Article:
January 29, 2007
I can’t believe that I used to actually move my entire hand to move my mouse. It is much more comfortable to only move a finger or two, especially for a lazy person like myself. If you have never used a trackball before, I recommend trying it out.
I first used a trackball when it was the only available option on a very cluttered desk. Since you do not move a trackball you can use it on any kind of surface and save space. Also, if you are stuck with a very high or low surface, moving a conventional mouse can hurt after a while. When I first started, it was difficult and time consuming but after a while I forgot that I was even using a trackball and it became second nature to me. Now after using a trackball mouse frequently for half a year, I feel awkward dragging plastic on a desk with those lowly, inefficient, and antiquated pointing devices.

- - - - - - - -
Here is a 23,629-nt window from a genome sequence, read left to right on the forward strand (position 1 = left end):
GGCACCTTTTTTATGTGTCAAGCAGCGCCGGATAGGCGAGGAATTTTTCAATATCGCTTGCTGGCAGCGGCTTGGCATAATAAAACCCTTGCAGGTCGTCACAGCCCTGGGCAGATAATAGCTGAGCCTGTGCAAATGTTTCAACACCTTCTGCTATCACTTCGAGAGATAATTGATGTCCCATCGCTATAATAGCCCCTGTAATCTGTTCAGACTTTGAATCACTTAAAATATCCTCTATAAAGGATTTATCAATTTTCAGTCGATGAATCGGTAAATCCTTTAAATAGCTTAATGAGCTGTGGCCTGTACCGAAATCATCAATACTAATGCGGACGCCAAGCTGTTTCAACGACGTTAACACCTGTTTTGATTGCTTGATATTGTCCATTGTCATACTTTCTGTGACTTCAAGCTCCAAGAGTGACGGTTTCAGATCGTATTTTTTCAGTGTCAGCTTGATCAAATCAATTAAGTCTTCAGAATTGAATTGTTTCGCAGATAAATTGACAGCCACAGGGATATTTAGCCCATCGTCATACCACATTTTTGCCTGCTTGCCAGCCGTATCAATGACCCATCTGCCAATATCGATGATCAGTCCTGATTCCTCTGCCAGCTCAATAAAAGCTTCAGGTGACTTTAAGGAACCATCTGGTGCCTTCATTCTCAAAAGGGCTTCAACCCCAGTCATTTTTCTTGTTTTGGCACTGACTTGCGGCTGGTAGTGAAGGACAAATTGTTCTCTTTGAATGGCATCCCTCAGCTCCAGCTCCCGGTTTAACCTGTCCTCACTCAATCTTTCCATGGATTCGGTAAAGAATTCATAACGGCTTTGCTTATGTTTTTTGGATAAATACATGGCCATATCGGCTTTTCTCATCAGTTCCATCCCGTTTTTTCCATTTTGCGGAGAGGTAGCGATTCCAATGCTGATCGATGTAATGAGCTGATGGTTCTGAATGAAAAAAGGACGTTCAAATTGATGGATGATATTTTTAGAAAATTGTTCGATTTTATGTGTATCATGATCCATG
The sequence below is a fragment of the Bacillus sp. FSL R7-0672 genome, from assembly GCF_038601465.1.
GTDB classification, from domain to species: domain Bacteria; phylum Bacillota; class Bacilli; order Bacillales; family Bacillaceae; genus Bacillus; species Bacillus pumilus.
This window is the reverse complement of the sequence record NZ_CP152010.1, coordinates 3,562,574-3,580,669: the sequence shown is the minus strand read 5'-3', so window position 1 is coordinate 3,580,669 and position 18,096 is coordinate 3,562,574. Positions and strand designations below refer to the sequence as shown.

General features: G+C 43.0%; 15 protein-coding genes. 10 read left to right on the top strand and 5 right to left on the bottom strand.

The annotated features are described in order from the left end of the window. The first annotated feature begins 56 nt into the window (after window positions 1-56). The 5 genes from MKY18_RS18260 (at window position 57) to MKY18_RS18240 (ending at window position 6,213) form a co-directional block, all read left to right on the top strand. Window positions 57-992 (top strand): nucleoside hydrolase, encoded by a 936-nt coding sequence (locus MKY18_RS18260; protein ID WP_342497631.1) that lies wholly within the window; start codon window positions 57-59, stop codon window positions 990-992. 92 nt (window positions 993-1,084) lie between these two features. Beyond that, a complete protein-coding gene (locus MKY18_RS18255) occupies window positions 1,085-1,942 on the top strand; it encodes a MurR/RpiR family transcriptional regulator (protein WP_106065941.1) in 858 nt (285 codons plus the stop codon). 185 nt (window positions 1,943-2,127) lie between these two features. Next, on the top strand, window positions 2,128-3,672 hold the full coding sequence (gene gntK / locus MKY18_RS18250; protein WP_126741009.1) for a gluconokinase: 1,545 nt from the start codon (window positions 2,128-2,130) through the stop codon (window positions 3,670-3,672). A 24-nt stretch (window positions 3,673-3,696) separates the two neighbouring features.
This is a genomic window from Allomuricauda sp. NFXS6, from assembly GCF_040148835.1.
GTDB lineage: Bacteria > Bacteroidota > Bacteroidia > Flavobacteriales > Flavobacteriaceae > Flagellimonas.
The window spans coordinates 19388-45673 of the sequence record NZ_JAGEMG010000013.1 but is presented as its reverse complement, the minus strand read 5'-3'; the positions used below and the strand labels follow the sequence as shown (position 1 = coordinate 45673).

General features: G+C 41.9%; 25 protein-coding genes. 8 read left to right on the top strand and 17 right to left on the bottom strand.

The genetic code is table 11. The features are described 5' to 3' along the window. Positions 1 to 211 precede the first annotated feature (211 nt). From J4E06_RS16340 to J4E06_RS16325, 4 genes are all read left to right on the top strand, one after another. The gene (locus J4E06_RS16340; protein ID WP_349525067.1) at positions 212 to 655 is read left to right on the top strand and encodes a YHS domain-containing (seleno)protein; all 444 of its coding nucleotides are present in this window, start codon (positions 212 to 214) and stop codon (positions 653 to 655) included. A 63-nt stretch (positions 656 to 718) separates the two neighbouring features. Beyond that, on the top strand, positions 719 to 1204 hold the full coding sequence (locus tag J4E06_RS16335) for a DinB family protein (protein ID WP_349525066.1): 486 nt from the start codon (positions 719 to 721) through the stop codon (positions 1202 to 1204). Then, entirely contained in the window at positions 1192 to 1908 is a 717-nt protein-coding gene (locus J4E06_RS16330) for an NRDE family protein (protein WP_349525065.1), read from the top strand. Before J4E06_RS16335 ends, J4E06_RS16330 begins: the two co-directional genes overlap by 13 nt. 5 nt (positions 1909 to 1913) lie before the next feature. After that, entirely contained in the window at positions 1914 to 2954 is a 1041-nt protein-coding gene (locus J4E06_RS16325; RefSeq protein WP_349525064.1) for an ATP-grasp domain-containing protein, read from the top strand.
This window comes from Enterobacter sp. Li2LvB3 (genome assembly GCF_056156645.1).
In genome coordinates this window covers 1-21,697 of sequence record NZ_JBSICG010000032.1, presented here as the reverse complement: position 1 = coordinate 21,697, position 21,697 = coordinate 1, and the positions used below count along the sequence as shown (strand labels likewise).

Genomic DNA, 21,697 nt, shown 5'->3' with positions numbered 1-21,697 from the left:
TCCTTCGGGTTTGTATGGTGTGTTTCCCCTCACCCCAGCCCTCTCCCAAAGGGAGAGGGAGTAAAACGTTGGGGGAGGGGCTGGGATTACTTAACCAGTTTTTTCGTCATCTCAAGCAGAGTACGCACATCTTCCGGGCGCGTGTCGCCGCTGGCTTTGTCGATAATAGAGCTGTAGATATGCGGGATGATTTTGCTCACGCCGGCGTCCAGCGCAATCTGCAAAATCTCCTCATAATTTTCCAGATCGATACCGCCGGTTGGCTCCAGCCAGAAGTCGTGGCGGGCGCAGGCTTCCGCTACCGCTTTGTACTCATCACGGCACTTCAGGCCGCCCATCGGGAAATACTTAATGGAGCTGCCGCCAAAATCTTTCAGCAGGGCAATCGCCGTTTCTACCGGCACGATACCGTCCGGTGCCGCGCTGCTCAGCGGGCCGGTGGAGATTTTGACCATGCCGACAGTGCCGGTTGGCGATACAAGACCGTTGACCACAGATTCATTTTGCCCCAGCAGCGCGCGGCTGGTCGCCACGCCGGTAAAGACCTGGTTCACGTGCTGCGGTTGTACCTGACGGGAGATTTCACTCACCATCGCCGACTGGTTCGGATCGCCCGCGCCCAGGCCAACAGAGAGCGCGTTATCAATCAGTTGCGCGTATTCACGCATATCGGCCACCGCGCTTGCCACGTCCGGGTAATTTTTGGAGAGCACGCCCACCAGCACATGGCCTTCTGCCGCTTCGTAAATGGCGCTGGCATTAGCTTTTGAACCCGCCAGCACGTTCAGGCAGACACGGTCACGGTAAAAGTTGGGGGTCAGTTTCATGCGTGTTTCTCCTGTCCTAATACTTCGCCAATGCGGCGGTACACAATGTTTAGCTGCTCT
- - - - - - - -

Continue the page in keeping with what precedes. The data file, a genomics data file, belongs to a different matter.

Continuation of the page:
Right now I am using a Logitech Trackball. There is very little resistance on the ball; it feels like my fingers are floating. It has four buttons and I use the upper left click as a middle click. This is great for closing tabs in Firefox and scrolling, although I do miss my old scroll wheel. It is fun to take the ball out and play with it. My Lego alligator definitely enjoys it and you can even play pool with it if you really want to.
January 22, 2007
Today I had my first day of spring semester classes at Cornell. Things didn’t go as nicely as I wanted to, but everything worked out fine in the end. So I woke up early, ready and rearing to go. Took a shower, eat breakfast, and had plenty of time to spare. My first class of the day was physics and I was all excited to go to my first ever physics course at Cornell. I was sitting in the classroom for a while until I realized that I was in the wrong room. Read the rest of this entry »
January 19, 2007
Yesterday, while I was brooding over how my break is almost over, I realized that I neglected to play with my legos. Luckily I avoided disaster and managed to get some quality time in with them. Here are some facts about the new lego tower I built: